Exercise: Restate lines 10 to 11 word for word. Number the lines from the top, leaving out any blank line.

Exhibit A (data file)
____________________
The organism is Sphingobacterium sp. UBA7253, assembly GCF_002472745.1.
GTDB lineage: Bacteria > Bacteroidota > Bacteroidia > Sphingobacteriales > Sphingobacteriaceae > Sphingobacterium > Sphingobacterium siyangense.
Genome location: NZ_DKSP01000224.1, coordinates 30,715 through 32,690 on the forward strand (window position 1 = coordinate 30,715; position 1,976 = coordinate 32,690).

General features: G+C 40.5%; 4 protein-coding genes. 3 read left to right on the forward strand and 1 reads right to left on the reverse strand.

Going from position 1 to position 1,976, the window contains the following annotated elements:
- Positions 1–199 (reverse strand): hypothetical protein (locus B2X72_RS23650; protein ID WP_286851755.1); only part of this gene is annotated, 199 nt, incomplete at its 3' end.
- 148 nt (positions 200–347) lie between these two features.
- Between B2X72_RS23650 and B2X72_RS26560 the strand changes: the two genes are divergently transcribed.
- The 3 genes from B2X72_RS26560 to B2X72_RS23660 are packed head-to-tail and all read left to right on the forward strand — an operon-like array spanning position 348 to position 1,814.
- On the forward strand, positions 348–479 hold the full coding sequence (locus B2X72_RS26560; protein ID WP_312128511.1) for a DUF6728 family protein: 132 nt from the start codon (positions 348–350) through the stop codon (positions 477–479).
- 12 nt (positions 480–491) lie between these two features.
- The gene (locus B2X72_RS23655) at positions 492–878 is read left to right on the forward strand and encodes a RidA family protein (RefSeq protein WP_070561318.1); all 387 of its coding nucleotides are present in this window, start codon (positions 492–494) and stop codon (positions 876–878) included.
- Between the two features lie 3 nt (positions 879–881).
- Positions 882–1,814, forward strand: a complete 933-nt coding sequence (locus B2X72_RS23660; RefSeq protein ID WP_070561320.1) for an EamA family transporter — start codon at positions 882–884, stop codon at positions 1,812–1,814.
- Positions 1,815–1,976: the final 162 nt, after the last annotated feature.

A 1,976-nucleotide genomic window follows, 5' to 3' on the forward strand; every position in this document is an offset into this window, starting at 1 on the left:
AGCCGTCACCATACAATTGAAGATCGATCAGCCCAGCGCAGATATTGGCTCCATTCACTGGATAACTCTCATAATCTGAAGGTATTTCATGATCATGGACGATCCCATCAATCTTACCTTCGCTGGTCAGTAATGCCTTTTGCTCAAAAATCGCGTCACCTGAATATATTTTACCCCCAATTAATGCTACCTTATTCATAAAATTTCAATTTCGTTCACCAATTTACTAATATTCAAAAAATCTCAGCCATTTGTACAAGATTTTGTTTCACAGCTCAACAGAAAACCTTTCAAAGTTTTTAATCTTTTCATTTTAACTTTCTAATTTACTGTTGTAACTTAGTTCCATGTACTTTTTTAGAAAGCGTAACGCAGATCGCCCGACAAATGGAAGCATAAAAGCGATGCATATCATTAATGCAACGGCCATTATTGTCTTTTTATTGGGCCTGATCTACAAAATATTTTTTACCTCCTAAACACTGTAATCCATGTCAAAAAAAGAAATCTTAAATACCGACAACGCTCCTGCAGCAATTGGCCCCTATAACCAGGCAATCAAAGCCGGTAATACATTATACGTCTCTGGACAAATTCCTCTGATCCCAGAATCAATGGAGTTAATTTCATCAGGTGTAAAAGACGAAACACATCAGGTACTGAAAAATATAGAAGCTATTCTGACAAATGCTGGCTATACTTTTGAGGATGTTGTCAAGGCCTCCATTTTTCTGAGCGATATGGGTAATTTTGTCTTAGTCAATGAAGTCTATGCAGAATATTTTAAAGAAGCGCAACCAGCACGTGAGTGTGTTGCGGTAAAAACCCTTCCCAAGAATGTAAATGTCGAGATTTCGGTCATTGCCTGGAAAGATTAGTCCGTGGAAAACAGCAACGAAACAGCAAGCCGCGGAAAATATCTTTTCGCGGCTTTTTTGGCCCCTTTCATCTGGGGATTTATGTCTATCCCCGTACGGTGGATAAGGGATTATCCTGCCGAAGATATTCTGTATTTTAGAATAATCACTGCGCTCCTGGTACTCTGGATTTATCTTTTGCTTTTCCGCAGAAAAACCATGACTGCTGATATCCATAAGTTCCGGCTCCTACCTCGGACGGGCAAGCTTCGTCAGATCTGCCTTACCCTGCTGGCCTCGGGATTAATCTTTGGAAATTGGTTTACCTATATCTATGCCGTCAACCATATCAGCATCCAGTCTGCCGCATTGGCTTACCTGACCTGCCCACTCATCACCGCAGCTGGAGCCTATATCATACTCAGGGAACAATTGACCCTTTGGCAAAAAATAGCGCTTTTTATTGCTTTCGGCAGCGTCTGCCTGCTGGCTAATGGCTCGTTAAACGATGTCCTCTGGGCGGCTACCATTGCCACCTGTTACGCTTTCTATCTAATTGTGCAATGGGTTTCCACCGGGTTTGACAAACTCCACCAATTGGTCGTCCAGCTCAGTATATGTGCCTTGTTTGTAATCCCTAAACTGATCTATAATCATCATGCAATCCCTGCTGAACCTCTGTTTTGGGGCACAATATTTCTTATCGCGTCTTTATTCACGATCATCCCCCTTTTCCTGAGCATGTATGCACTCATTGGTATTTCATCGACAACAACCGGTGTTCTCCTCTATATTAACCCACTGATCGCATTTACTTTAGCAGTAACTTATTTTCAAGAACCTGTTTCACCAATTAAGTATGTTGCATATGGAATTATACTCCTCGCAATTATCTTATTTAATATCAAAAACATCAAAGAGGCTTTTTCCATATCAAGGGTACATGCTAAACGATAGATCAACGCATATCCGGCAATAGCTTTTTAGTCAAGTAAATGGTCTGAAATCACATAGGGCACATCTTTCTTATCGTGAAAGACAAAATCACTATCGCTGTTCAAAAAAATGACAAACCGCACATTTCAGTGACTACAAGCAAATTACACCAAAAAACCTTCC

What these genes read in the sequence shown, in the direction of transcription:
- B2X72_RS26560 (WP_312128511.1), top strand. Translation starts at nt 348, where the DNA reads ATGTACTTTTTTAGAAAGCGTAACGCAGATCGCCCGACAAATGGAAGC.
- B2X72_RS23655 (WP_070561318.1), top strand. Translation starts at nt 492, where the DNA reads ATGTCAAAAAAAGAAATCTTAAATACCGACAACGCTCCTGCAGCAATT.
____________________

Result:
- On the forward strand, positions 348–479 hold the full coding sequence (locus B2X72_RS26560; protein ID WP_312128511.1) for a DUF6728 family protein: 132 nt from the start codon (positions 348–350) through the stop codon (positions 477–479).
- 12 nt (positions 480–491) lie between these two features.